California Approves Bill to Help PG&E Pay for Wildfire Costs
(Bloomberg) -- California lawmakers passed legislation to help utility giant PG&E Corp. pay for billions of dollars in potential liabilities from wildfires that ravaged Northern California wine country last year.
The state Assembly and Senate approved a wide-ranging plan Friday that includes directing regulators to limit how much PG&E shareholders would cover from the 2017 fires that killed dozens of people. The bill now heads to the desk of Governor Jerry Brown, who has supported helping PG&E dodge fiscal distress.
The move is a key victory for PG&E, which may owe as much as $17.3 billion from the blazes. The utility owner raised the prospect of bankruptcy as it lobbied lawmakers for help and has lost more than $11 billion in market value in the last year. While the bill doesn’t go as far as PG&E wanted toward alleviating its liabilities, it could help ease Wall Street’s concerns.
The bill “is a common-sense solution that puts the needs of wildfire victims first, better equips California to prevent and respond to wildfires, protects electric customers and preserves progress toward California’s clean energy goals,” PG&E said in a statement.
The measure would allow PG&E to sell bonds backed by customer bills to cover costs from last year’s wildfires if regulators determine the utility incurred those expenses by acting in a reasonable manner.
If regulators decide PG&E didn’t act reasonably and has to cover fire costs on their own, regulators would have to conduct a stress test to determine how much the utility can pay without going bankrupt. PG&E could charge ratepayers for costs above that amount, even if those expenses were due to negligent behavior.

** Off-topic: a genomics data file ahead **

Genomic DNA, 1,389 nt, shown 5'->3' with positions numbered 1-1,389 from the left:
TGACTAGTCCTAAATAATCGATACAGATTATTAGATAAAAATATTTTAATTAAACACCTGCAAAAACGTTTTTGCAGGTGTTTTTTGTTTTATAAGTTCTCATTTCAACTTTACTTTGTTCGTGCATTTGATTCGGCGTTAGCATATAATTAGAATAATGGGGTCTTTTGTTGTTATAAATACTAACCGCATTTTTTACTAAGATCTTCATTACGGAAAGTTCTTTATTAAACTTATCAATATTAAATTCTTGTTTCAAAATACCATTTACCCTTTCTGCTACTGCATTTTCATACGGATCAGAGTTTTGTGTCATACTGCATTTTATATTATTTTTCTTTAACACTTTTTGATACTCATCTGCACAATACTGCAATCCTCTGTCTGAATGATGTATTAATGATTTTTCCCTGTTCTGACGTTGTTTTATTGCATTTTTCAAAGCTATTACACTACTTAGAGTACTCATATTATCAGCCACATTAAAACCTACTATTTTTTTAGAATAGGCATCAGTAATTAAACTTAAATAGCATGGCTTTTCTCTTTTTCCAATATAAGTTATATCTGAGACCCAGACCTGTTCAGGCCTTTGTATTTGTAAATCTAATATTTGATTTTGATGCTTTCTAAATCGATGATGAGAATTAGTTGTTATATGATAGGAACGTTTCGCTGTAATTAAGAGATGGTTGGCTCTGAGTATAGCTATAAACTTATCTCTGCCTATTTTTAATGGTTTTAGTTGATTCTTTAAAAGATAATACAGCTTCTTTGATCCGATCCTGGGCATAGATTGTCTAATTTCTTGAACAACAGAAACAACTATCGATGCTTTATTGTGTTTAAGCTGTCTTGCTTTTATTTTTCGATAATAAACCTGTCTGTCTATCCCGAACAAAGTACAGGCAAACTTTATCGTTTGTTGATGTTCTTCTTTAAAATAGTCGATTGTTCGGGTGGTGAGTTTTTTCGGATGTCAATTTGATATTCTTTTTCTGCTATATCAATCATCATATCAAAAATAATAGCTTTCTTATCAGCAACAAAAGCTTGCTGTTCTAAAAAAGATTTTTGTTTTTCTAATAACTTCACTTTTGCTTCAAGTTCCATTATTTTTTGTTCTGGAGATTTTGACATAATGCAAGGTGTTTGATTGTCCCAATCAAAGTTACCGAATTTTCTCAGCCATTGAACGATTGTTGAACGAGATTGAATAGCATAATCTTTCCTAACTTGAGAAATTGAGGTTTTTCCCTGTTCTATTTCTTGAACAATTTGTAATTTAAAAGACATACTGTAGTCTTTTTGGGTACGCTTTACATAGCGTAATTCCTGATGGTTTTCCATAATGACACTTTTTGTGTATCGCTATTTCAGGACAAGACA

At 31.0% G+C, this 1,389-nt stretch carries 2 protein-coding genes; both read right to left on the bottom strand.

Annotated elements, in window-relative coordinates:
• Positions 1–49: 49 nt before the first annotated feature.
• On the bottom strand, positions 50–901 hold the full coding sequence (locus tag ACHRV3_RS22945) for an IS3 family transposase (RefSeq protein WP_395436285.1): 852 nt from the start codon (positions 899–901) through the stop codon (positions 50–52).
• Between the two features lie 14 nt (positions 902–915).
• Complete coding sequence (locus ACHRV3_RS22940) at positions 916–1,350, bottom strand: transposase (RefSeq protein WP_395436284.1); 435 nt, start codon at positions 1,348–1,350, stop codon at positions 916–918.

The legislation provides “watered-down relief for utilities,” said Thomas Claps, a research analyst for Susquehanna Financial Group, in a research note before Friday’s vote.
California investigators have already named PG&E power lines and other equipment as the source of 16 fires last year. In 11 of those instances, investigators said they found evidence that PG&E violated safety laws. Officials haven’t released the results of a probe into the most destructive of the 2017 California wildfires, which combined destroyed thousands of homes and killed 44 people.
PG&E was joined by other California utilities in lobbying lawmakers for financial help in the face of what they say is a growing threat from wildfires. Brown had proposed relaxing a state law that holds utilities liable for damages if their equipment is found to have caused a blaze, even if they followed safety rules. But lawmakers rejected that idea.
In addition to allowing utilities to float bonds to cover wildfire costs, the bill headed to the governor’s desk calls for improved forest management and increased utility spending on grid infrastructure. Backers say it strikes a balance between protecting ratepayers and shielding PG&E from financial harm.
“This is about protecting ratepayers, not helping utilities,’’ State Senator Bill Dodd, a Democrat from Napa and co-chair of the conference committee, said in a statement before the vote. “The fact of the matter is ratepayers would be hurt in a utility bankruptcy.”
Critics, on the other hand, said the bill amounted to a giveaway to PG&E.
“This is a bailout in sheep’s clothing,” said Mark Toney, executive director of the Utility Reform Network, before the vote. “PG&E gets to bill for costs resulting from negligent and even criminal behavior.”
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